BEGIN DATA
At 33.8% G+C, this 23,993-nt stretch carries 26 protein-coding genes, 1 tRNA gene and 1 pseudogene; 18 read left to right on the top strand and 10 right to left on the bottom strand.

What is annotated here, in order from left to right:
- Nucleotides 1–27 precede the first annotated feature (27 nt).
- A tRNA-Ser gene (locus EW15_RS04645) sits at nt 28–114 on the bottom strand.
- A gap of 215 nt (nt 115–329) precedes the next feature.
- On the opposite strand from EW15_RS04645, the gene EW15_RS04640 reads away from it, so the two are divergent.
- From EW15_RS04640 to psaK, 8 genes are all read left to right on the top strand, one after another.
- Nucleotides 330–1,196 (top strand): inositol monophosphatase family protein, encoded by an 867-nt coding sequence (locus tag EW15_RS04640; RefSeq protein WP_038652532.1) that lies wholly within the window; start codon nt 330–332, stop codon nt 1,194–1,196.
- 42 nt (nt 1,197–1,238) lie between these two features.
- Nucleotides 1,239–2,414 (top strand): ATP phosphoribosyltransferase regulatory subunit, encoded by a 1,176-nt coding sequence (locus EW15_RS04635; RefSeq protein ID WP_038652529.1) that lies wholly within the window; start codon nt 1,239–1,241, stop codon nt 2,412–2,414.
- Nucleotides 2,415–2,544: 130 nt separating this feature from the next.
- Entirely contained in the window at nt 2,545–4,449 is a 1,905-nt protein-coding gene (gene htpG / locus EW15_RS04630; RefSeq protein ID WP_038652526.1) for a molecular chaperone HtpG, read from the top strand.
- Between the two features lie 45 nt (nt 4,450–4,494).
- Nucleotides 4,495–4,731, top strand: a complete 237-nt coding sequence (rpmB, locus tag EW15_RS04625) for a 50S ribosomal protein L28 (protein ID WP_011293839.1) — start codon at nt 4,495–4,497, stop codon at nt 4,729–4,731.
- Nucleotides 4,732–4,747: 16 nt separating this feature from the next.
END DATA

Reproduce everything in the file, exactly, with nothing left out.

At 33.8% G+C, this 23,993-nt stretch carries 26 protein-coding genes, 1 tRNA gene and 1 pseudogene; 18 read left to right on the top strand and 10 right to left on the bottom strand.

What is annotated here, in order from left to right:
- Nucleotides 1–27 precede the first annotated feature (27 nt).
- A tRNA-Ser gene (locus EW15_RS04645) sits at nt 28–114 on the bottom strand.
- A gap of 215 nt (nt 115–329) precedes the next feature.
- On the opposite strand from EW15_RS04645, the gene EW15_RS04640 reads away from it, so the two are divergent.
- From EW15_RS04640 to psaK, 8 genes are all read left to right on the top strand, one after another.
- Nucleotides 330–1,196 (top strand): inositol monophosphatase family protein, encoded by an 867-nt coding sequence (locus tag EW15_RS04640; RefSeq protein WP_038652532.1) that lies wholly within the window; start codon nt 330–332, stop codon nt 1,194–1,196.
- 42 nt (nt 1,197–1,238) lie between these two features.
- Nucleotides 1,239–2,414 (top strand): ATP phosphoribosyltransferase regulatory subunit, encoded by a 1,176-nt coding sequence (locus EW15_RS04635; RefSeq protein ID WP_038652529.1) that lies wholly within the window; start codon nt 1,239–1,241, stop codon nt 2,412–2,414.
- Nucleotides 2,415–2,544: 130 nt separating this feature from the next.
- Entirely contained in the window at nt 2,545–4,449 is a 1,905-nt protein-coding gene (gene htpG / locus EW15_RS04630; RefSeq protein ID WP_038652526.1) for a molecular chaperone HtpG, read from the top strand.
- Between the two features lie 45 nt (nt 4,450–4,494).
- Nucleotides 4,495–4,731, top strand: a complete 237-nt coding sequence (rpmB, locus tag EW15_RS04625) for a 50S ribosomal protein L28 (protein ID WP_011293839.1) — start codon at nt 4,495–4,497, stop codon at nt 4,729–4,731.
- Nucleotides 4,732–4,747: 16 nt separating this feature from the next.